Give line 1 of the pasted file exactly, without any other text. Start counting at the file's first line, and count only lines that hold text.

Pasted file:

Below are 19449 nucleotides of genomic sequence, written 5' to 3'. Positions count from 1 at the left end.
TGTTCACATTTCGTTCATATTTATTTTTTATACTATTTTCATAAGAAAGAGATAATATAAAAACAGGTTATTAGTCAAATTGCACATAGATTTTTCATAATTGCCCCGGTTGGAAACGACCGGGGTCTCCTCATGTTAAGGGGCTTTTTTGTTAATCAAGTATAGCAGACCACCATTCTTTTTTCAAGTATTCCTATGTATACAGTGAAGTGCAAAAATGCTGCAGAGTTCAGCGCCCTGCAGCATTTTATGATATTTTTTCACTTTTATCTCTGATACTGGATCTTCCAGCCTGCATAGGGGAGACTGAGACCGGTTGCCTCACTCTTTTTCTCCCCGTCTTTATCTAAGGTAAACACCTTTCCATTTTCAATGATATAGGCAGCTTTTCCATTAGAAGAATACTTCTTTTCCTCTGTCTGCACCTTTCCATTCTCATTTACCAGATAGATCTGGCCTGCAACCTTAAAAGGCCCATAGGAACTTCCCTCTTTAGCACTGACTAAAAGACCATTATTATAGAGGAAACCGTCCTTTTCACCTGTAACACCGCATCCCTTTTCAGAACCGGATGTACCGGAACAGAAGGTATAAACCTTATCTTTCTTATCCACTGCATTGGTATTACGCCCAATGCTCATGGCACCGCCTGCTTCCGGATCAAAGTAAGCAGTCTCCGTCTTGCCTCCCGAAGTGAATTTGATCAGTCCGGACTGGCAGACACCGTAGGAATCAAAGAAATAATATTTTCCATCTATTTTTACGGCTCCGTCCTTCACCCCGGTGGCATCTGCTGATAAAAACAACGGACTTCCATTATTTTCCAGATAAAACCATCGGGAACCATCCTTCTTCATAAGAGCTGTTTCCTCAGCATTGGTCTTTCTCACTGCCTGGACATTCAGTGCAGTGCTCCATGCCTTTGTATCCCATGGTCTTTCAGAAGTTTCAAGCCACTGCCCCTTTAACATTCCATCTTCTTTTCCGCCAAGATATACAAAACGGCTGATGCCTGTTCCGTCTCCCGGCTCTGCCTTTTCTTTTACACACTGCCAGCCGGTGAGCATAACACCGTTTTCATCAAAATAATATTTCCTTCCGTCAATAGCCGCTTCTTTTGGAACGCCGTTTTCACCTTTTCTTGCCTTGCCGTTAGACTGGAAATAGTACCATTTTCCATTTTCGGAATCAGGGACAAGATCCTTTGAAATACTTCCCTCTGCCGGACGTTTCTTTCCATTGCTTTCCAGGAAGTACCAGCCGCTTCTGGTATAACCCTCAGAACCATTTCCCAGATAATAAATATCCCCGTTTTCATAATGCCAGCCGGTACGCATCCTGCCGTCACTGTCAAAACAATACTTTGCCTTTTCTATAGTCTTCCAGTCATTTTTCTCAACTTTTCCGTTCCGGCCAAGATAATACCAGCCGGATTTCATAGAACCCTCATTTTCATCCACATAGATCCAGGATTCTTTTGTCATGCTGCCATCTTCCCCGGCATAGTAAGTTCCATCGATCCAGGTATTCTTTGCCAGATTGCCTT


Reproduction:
Below are 19449 nucleotides of genomic sequence, written 5' to 3'. Positions count from 1 at the left end.